The essential film book of this or almost any year is The Essential Raymond Durgnat, edited by Henry K. Miller and published by the British Film Institute. It begins with a blast: 12 pages of "Standing Up for Jesus", which Durgnat wrote for the short-lived Motion in 1963, when he was 31. His specific target is Sight and Sound, but he takes broad aim at a vast, three-headed system of dominant tastes and values.
Durgnat saw the British culture around him as: a. profoundly puritanical; b. suspicious and fearful of 'light entertainment' forms as dangerous social drugs; and c. based on education that drilled immature youths on how to evaluate artistic works in terms of whether or not they "reproduced the authentic density of lived experience".
Puritanism and anti-pop culture stances no longer rule many film magazines — quite the opposite. But some form of that last complaint — against what one commentator once called the "finer feelings" school of aesthetic critique — is still relevant.
The Finer Feelings crew today preaches that the best films and TV episodes are full of 'complex human moments' — and that we can only do justice to these moments by responding from the equally complex depths of our individual (and highly cultured) souls. I am not dismissing this tradition — it has, after all, given us some of the best, most engaged and passionate critical commentary that we possess. But...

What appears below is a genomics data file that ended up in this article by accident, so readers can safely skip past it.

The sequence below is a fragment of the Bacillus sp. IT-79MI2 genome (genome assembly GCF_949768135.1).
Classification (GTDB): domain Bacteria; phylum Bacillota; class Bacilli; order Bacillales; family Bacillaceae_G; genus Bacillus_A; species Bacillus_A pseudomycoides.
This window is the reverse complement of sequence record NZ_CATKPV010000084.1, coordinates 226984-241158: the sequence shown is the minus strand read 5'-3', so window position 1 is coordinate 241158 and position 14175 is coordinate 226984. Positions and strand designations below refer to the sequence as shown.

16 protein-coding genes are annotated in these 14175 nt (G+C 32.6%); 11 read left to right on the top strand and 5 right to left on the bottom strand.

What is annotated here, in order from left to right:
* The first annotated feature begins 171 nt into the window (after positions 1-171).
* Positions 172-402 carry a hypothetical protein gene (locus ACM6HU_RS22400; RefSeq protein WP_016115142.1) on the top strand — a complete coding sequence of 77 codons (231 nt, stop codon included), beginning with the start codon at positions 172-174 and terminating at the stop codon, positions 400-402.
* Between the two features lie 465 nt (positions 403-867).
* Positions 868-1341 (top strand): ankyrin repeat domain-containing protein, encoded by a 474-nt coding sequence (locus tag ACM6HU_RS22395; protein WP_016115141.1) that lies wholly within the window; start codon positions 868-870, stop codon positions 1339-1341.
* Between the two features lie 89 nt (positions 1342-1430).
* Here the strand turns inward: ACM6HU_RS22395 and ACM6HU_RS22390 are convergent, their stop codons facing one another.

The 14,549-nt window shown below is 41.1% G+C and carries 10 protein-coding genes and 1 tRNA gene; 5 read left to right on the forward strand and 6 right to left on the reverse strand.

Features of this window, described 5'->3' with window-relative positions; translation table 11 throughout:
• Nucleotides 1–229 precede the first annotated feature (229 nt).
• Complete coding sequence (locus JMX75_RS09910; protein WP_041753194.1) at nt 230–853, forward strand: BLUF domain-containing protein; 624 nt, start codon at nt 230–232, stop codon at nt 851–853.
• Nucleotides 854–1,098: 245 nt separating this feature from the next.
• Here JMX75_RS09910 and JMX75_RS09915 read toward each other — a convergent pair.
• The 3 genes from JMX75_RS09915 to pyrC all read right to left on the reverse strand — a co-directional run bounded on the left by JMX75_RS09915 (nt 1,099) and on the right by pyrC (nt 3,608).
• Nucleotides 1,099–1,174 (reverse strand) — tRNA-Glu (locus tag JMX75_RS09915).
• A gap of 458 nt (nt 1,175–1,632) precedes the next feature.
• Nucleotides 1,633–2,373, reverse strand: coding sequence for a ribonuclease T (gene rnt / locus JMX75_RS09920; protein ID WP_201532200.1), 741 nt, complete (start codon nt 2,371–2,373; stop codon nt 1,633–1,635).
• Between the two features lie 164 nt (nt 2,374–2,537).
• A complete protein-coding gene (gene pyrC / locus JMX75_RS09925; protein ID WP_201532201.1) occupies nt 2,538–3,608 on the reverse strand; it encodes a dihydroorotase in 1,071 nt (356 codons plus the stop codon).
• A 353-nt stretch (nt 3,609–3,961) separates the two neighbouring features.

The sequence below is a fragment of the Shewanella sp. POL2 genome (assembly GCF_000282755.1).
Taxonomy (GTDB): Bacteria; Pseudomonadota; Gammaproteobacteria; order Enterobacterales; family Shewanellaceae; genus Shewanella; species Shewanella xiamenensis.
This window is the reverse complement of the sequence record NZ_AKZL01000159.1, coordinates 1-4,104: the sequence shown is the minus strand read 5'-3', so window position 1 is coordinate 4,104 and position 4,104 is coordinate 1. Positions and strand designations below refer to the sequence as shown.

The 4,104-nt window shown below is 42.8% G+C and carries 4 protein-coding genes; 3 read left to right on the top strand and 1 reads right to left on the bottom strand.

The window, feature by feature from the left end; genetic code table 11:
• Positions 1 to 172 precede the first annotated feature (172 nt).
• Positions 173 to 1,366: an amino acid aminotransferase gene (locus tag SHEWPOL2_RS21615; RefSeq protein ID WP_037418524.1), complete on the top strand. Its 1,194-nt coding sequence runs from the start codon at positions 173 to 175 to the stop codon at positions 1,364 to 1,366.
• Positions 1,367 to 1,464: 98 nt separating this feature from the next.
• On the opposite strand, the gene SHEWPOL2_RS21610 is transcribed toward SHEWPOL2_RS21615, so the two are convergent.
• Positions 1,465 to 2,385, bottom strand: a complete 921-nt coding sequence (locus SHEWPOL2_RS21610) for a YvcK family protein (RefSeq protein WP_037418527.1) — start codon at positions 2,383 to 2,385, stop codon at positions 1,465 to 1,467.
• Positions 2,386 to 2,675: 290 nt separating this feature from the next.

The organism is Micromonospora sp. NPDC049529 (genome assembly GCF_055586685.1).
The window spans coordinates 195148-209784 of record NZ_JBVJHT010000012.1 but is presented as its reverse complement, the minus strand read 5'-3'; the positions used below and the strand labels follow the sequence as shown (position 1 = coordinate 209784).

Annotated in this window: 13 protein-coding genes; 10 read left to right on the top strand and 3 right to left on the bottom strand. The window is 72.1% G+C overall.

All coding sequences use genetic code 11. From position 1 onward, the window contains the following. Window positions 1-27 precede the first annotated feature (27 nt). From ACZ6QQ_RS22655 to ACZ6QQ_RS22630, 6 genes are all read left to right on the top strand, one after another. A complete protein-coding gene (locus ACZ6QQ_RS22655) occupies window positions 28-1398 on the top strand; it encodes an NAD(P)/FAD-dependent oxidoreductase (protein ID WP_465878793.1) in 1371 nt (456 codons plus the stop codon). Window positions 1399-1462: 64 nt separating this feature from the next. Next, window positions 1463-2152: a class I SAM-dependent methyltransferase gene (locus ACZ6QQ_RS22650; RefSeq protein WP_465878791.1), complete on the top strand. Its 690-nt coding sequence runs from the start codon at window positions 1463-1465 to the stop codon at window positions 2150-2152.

Jason Jacobs, in his writing on TV, gives us a worthy example of this style. His watchword, adapted from mentors such as Victor Perkins, Stanley Cavell and Andrew Klevan, is 'eloquence'. A scene from Mad Men, in which Joan (Christina Hendricks) shares a wordless interaction with her mother after her husband walks out the door forever:
"The pot is put down: she discards it in one motion, and sits in silence with her daughter, as if in that instant it becomes a quaint irrelevance, once an emblem of servitude now just a raw, gross object. That gesture, the holding with two hands — one on the handle, the other protected by a cloth under it, taking its weight in two ways before abandoning it, seemed to me — still seems — an incredibly eloquent one. But I am caught by my own failure to translate such eloquence into words, by my inability to become expressive in the face of such expressivity."
It's good stuff. But it has little to do with another kind of cinephilia (or neo-telephilia) that derives its taste for 'moments' from another set of co-ordinates, another set of responses. A cinephilia based not, primarily, on the "authentic density of lived experience", but something at once more abstract, more formal and more spectacular.
I am re-watching Fritz Lang's Scarlet Street (1945). Its inaugural 'matrix' situation — Edward G. Robinson misunderstanding what he sees far away, rushing in, knocking down a beastly guy and swiftly ending up in the scheming clutches of Joan Bennett — is as rich and wonderful a moment of cinema as I have encountered. The human gesture — Robinson shielding from himself, with his own arm, the truth before him, and then slowly lowering that shield to bask in the unreal fantasy he projects onto the woman — is indeed eloquent. But it is the logic of the whole scene, its palpable energies and evident ironies, that make it great — not some behavioural secret I must struggle to extract.
In 1965, Jean-André Fieschi chided his comrades at Cahiers du cinéma for "that cinephile's aberration of only seeing in a film that wonderful moment when Jack Elam crushes his cigarette butt into the left eye of a one-legged Apache chief while whistling the 'Marseillaise'"; he called this "the physical pleasure of the spectacle". He was right to warn against exclusively celebrating such 'superficial' beauties. But we fall into a trap on the opposite side of cultural taste if we start equating the eloquence of screen moments only with what is inexpressibly deep and complex in them.